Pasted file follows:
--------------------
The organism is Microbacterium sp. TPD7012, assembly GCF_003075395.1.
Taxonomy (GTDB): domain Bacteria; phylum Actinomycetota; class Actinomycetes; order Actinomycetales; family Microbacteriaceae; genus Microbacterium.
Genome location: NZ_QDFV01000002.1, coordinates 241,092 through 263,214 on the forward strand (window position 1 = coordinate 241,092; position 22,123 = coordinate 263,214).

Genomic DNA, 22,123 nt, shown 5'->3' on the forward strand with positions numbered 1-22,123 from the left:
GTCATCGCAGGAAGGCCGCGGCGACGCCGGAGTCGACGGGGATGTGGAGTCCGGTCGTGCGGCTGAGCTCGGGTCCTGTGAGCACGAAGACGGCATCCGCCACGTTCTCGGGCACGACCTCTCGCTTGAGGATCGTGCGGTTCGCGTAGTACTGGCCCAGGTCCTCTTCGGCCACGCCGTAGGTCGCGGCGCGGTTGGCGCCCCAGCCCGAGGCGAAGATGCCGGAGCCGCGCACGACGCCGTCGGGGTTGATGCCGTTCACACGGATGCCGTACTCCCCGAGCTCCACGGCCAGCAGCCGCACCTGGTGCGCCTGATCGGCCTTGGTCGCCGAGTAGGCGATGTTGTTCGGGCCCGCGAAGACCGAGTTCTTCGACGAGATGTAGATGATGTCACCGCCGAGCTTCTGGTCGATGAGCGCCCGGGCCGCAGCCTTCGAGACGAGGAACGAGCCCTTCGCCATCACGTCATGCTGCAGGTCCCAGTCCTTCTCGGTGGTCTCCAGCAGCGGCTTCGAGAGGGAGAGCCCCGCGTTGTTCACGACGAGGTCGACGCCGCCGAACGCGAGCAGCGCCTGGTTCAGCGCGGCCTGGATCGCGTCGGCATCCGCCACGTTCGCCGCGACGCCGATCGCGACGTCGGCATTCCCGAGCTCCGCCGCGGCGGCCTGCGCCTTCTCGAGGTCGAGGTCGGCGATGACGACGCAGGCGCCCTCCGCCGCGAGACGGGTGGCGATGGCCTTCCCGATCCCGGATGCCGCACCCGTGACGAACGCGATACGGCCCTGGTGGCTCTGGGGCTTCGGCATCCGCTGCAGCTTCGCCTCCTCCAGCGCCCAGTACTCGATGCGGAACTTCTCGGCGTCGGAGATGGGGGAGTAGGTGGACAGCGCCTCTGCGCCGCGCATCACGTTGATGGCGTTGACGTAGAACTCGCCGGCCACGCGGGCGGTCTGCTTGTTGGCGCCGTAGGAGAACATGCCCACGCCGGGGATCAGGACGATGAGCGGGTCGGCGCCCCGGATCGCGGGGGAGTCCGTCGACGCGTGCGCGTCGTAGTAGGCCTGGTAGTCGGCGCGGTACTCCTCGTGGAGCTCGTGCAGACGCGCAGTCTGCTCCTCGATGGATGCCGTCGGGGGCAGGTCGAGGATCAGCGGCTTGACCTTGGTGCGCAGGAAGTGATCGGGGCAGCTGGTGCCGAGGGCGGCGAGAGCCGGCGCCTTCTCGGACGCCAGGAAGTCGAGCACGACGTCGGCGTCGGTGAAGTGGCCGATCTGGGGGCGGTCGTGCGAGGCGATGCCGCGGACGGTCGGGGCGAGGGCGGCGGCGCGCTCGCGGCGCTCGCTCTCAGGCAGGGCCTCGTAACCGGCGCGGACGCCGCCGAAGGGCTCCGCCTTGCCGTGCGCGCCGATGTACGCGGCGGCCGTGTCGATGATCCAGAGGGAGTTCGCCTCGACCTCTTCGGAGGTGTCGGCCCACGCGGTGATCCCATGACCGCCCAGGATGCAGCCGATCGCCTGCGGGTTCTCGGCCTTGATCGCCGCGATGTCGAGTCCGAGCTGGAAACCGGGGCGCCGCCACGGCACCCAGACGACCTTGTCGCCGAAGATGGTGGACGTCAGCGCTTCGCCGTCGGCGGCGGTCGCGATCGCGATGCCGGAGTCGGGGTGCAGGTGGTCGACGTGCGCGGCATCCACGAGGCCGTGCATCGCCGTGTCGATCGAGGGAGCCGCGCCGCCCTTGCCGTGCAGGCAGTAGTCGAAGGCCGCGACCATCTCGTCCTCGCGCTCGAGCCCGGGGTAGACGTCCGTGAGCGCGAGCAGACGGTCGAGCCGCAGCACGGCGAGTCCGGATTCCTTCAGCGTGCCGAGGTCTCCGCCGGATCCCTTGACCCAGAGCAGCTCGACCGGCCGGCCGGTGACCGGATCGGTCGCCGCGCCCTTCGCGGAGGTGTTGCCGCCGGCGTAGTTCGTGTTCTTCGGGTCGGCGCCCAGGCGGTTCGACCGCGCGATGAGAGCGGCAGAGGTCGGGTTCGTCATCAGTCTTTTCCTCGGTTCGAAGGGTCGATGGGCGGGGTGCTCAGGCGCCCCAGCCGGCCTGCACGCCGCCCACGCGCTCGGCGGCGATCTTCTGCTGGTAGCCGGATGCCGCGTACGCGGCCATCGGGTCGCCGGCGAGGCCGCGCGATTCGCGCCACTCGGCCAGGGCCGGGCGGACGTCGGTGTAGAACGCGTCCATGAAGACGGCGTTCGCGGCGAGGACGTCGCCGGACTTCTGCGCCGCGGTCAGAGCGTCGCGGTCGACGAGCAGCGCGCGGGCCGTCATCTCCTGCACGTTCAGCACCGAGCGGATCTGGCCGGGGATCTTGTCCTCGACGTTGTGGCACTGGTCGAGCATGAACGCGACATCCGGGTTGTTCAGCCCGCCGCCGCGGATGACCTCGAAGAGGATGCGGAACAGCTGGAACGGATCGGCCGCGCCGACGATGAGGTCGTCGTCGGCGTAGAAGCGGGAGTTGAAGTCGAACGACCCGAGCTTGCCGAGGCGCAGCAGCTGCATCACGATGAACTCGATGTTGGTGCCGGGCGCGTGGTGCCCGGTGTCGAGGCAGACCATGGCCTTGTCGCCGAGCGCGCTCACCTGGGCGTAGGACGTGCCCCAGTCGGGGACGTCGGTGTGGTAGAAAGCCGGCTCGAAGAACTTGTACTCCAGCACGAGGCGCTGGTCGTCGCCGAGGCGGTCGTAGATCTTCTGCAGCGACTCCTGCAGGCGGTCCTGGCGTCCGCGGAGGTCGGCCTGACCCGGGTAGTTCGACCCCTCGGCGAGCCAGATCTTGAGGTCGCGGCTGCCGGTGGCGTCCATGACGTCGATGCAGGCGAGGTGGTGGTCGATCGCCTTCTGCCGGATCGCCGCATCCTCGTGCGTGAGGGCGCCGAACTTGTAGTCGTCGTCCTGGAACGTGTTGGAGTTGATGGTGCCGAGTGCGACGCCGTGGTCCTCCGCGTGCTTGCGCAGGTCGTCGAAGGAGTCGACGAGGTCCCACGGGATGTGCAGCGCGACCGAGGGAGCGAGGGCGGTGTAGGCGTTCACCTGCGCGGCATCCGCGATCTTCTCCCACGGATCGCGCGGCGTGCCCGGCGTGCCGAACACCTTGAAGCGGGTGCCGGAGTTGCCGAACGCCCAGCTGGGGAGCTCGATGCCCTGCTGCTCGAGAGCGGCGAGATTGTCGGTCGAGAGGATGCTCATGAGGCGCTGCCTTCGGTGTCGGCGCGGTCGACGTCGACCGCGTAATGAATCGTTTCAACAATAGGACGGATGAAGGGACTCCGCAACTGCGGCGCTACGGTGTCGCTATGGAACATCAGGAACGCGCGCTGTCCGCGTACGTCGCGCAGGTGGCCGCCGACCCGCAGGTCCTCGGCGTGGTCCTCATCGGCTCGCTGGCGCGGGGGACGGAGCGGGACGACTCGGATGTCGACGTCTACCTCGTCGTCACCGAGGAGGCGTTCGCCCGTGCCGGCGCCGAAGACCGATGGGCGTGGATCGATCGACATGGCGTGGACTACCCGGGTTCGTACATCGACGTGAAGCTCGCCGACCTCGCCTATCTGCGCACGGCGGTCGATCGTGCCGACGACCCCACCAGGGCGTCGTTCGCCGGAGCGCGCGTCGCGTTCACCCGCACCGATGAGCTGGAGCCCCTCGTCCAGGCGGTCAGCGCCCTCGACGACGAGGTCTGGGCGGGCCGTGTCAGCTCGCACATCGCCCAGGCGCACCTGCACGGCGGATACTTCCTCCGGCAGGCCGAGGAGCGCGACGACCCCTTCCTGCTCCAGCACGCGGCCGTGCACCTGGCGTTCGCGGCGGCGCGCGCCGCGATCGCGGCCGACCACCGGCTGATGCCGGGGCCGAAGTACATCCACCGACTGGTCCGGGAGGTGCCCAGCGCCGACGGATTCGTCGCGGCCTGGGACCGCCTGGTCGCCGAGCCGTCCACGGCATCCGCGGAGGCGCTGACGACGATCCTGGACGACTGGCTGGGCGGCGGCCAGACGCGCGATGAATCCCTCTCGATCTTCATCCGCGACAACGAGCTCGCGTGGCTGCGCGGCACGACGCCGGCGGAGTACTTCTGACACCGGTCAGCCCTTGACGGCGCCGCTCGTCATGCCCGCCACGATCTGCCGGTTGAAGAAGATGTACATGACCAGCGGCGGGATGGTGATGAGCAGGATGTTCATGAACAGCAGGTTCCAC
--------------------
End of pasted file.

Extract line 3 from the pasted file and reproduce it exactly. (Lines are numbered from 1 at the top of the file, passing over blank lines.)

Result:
Genome location: NZ_QDFV01000002.1, coordinates 241,092 through 263,214 on the forward strand (window position 1 = coordinate 241,092; position 22,123 = coordinate 263,214).